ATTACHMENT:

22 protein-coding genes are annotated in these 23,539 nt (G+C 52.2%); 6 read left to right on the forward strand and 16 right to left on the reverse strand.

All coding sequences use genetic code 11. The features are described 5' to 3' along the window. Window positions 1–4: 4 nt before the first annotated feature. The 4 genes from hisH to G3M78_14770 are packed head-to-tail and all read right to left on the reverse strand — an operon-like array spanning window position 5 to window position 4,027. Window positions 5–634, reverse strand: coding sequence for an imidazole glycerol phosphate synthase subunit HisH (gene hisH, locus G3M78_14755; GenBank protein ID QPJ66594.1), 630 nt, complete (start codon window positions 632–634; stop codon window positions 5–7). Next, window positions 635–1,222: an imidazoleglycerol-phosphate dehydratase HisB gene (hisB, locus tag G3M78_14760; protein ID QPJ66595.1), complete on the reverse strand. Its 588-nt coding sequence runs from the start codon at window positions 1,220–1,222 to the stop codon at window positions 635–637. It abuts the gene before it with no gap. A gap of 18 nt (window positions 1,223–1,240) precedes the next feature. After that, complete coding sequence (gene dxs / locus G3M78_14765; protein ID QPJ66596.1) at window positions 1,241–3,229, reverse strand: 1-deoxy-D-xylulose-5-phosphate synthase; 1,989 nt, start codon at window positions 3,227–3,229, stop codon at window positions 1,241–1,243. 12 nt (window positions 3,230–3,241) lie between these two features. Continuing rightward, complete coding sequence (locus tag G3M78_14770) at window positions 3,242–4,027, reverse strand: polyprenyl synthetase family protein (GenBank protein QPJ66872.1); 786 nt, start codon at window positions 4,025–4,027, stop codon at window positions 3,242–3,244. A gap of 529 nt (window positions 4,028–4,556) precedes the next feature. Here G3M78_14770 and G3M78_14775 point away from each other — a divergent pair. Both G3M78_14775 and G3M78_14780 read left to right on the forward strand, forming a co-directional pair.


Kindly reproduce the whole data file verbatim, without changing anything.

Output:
22 protein-coding genes are annotated in these 23,539 nt (G+C 52.2%); 6 read left to right on the forward strand and 16 right to left on the reverse strand.

All coding sequences use genetic code 11. The features are described 5' to 3' along the window. Window positions 1–4: 4 nt before the first annotated feature. The 4 genes from hisH to G3M78_14770 are packed head-to-tail and all read right to left on the reverse strand — an operon-like array spanning window position 5 to window position 4,027. Window positions 5–634, reverse strand: coding sequence for an imidazole glycerol phosphate synthase subunit HisH (gene hisH, locus G3M78_14755; GenBank protein ID QPJ66594.1), 630 nt, complete (start codon window positions 632–634; stop codon window positions 5–7). Next, window positions 635–1,222: an imidazoleglycerol-phosphate dehydratase HisB gene (hisB, locus tag G3M78_14760; protein ID QPJ66595.1), complete on the reverse strand. Its 588-nt coding sequence runs from the start codon at window positions 1,220–1,222 to the stop codon at window positions 635–637. It abuts the gene before it with no gap. A gap of 18 nt (window positions 1,223–1,240) precedes the next feature. After that, complete coding sequence (gene dxs / locus G3M78_14765; protein ID QPJ66596.1) at window positions 1,241–3,229, reverse strand: 1-deoxy-D-xylulose-5-phosphate synthase; 1,989 nt, start codon at window positions 3,227–3,229, stop codon at window positions 1,241–1,243. 12 nt (window positions 3,230–3,241) lie between these two features. Continuing rightward, complete coding sequence (locus tag G3M78_14770) at window positions 3,242–4,027, reverse strand: polyprenyl synthetase family protein (GenBank protein QPJ66872.1); 786 nt, start codon at window positions 4,025–4,027, stop codon at window positions 3,242–3,244. A gap of 529 nt (window positions 4,028–4,556) precedes the next feature. Here G3M78_14770 and G3M78_14775 point away from each other — a divergent pair. Both G3M78_14775 and G3M78_14780 read left to right on the forward strand, forming a co-directional pair.